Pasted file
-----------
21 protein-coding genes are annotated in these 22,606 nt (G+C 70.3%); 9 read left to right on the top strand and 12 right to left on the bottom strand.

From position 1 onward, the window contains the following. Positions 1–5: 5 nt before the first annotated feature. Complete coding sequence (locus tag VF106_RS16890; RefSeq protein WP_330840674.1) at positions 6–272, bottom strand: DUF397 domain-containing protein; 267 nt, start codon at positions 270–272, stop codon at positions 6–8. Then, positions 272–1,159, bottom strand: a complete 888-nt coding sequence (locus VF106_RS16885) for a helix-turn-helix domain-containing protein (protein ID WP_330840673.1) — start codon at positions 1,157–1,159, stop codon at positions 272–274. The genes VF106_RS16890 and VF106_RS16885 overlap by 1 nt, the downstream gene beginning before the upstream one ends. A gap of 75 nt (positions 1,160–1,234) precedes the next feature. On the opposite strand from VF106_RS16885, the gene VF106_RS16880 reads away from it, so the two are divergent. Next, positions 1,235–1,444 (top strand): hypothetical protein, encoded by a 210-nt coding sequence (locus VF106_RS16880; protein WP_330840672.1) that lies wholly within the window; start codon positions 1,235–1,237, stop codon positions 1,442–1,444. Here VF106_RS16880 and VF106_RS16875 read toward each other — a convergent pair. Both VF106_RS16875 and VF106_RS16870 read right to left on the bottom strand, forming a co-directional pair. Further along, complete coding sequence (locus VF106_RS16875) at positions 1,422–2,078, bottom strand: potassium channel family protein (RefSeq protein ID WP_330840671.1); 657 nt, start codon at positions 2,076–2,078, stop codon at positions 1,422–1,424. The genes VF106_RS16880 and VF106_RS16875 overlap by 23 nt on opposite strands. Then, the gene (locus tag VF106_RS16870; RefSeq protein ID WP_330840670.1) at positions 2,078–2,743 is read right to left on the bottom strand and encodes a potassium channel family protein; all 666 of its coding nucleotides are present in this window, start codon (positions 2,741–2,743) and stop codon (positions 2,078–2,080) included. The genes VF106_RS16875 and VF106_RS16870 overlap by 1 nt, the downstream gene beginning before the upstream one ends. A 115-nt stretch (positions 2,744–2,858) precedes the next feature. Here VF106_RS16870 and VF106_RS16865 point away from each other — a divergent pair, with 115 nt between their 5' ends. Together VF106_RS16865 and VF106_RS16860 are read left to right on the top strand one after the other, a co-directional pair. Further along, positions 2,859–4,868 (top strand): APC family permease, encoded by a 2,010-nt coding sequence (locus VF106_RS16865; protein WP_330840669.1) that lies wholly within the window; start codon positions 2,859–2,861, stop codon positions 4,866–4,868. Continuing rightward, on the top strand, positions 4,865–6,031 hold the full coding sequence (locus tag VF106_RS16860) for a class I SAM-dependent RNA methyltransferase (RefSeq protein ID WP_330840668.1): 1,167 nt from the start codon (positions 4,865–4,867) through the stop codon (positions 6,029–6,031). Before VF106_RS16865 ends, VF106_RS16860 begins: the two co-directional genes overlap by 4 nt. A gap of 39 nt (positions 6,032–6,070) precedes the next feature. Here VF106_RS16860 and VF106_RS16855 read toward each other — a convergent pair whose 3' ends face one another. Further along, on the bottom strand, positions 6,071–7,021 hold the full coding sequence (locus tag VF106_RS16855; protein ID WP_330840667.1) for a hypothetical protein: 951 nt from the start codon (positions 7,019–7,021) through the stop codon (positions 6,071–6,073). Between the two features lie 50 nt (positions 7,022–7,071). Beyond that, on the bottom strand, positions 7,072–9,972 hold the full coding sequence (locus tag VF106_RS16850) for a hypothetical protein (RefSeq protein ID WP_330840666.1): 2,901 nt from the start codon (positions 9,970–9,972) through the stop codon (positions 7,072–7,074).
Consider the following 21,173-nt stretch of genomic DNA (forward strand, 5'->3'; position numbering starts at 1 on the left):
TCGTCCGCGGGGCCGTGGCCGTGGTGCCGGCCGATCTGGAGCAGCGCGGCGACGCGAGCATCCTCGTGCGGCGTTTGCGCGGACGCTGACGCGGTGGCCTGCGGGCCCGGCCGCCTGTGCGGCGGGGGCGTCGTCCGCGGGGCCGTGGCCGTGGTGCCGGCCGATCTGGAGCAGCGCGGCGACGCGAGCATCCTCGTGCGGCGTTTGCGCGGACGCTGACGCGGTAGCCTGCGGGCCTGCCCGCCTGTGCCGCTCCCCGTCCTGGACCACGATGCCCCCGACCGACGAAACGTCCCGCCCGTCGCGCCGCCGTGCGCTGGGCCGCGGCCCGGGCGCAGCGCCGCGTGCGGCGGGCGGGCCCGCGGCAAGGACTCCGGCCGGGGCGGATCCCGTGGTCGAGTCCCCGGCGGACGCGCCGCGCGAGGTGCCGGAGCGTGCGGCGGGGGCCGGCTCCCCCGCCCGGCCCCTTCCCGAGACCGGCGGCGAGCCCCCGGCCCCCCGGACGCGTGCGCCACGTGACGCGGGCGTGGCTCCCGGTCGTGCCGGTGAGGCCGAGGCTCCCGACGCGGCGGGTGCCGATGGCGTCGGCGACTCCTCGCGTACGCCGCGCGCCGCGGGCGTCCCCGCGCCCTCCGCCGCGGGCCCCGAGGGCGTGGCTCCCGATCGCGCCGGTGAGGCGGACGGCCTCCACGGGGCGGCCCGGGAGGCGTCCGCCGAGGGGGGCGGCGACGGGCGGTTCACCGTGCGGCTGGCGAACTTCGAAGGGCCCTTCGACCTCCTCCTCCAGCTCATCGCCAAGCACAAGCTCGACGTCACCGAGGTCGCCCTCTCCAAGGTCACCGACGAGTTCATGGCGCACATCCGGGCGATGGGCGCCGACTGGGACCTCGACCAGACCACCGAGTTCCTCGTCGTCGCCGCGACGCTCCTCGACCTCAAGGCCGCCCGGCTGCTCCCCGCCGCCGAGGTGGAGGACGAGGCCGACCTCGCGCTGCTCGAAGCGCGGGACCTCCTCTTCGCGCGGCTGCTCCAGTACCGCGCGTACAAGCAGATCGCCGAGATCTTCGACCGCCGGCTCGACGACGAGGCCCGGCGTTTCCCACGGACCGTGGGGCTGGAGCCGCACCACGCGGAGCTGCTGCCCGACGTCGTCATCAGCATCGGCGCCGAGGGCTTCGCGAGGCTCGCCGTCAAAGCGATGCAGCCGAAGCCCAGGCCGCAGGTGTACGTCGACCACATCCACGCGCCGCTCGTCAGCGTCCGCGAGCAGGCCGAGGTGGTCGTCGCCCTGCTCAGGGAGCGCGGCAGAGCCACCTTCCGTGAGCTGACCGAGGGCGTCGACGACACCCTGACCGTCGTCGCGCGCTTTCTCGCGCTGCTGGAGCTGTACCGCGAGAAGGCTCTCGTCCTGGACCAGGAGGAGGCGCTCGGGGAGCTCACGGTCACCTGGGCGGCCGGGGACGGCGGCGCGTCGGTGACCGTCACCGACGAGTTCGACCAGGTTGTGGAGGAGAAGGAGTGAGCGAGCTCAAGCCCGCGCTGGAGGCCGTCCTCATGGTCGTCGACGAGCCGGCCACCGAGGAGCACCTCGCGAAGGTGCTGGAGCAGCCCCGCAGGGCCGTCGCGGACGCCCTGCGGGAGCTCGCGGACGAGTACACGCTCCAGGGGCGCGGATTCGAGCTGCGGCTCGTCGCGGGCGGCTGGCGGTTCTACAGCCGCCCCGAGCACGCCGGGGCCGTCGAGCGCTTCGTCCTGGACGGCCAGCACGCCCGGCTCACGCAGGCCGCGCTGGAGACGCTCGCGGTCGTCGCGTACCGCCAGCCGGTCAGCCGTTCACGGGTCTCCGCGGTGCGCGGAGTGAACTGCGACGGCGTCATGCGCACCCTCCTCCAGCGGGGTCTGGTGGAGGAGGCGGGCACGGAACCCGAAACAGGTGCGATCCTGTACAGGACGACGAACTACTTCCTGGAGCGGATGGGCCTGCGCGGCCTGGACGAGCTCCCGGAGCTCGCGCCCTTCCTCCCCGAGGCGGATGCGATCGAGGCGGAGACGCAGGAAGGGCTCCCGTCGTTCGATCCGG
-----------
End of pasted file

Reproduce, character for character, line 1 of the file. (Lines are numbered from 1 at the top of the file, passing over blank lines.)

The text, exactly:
21 protein-coding genes are annotated in these 22,606 nt (G+C 70.3%); 9 read left to right on the top strand and 12 right to left on the bottom strand.